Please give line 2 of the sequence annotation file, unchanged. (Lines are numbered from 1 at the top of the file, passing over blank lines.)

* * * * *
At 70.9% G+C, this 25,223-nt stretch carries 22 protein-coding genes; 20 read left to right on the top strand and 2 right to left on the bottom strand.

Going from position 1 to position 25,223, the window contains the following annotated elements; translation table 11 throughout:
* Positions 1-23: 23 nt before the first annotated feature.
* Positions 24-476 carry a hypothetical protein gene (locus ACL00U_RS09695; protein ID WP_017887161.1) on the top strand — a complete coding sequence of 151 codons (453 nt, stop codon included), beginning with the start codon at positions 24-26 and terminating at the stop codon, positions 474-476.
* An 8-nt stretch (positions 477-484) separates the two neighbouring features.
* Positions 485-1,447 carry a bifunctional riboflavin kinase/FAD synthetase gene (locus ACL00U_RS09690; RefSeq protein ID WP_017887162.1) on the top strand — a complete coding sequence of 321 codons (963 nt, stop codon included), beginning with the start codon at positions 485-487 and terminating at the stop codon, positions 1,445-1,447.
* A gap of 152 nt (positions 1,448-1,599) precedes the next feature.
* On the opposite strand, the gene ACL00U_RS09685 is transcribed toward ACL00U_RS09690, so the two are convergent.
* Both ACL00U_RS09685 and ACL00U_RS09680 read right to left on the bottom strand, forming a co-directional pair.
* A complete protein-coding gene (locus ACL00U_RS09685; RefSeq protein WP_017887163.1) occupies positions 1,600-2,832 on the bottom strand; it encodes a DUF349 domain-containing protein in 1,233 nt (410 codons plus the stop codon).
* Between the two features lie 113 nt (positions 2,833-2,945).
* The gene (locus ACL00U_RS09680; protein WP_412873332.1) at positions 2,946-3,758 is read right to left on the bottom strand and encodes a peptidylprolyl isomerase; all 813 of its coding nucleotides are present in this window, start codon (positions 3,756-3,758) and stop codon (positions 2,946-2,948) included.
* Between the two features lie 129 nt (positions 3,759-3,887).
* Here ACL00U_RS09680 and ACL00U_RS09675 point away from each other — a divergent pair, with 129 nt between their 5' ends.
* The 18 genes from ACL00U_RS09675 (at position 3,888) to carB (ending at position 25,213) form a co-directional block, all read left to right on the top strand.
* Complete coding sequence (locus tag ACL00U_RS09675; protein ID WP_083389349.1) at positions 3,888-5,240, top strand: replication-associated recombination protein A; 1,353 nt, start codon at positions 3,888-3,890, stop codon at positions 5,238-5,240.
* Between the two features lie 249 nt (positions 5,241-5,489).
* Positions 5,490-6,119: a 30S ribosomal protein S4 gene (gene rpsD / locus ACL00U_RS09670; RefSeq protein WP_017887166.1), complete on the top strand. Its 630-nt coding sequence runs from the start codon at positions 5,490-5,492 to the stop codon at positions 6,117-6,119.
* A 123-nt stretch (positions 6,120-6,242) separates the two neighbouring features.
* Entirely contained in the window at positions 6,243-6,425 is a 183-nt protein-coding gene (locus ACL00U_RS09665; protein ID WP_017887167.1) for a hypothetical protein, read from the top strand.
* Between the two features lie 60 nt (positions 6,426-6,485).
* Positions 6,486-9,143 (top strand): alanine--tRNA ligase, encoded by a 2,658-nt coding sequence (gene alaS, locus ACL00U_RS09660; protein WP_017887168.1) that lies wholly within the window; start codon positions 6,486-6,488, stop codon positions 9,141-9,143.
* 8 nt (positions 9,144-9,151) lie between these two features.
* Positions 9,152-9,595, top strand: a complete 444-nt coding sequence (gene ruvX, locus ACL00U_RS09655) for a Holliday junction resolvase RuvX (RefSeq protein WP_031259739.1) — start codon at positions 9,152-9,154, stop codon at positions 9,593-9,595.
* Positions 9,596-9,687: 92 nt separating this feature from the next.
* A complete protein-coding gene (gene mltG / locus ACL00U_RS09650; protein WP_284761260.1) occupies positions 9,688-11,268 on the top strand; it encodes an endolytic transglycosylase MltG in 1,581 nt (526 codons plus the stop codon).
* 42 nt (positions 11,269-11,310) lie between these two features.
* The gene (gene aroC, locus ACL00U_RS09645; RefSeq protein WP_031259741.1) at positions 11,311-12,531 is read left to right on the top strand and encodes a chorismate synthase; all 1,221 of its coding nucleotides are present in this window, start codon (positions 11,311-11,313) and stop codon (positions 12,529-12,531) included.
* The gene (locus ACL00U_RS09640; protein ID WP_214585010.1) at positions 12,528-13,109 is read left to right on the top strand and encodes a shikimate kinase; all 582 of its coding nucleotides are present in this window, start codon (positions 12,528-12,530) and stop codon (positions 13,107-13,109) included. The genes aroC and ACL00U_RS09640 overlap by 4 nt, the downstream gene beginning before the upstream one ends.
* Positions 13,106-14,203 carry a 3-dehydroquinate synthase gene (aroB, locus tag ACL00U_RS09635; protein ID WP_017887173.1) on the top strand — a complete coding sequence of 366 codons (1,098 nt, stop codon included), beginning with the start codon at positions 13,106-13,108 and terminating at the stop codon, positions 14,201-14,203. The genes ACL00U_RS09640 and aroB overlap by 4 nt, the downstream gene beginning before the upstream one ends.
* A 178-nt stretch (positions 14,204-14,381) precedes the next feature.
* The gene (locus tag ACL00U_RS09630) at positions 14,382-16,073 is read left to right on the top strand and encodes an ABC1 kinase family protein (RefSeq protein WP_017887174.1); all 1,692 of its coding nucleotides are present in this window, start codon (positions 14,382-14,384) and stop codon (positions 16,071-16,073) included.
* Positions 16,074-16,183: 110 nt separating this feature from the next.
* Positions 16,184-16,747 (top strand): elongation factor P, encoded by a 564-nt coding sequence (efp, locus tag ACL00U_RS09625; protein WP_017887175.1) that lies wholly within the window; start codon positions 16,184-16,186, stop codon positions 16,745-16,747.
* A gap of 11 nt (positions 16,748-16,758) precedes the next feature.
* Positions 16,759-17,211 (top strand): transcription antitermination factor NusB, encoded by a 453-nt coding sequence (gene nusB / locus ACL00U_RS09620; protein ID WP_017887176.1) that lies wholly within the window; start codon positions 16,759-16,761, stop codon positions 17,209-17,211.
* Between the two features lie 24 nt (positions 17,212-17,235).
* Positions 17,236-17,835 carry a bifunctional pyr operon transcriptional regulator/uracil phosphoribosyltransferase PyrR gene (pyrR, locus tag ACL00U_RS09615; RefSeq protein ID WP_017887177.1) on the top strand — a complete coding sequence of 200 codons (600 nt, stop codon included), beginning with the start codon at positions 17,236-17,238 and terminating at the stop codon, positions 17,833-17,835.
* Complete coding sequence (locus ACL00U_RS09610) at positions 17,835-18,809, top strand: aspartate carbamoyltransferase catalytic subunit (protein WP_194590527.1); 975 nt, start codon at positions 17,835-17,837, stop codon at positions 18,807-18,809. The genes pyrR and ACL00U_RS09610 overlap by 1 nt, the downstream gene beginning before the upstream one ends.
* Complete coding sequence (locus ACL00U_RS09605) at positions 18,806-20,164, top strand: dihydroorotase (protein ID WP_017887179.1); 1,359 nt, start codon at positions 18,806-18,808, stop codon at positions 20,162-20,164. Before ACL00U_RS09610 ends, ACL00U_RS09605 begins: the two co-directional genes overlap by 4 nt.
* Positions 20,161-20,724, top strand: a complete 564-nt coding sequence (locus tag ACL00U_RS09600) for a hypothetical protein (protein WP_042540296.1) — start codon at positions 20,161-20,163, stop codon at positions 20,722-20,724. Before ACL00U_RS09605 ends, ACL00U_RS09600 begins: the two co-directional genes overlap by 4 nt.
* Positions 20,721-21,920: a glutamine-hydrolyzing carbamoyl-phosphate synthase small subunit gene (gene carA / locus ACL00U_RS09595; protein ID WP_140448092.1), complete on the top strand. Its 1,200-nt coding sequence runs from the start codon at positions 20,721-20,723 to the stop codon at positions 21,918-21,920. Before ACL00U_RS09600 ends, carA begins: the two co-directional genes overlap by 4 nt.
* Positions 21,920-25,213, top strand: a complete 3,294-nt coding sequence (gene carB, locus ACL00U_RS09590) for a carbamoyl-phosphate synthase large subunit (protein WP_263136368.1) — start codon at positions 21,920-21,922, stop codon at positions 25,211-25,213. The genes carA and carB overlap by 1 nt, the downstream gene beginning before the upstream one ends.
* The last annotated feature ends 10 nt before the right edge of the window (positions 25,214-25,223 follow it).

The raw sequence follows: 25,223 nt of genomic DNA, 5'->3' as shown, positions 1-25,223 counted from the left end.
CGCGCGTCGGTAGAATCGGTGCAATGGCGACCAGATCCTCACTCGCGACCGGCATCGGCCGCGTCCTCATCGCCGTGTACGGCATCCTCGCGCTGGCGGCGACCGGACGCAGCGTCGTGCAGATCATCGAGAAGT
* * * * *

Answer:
Going from position 1 to position 25,223, the window contains the following annotated elements; translation table 11 throughout: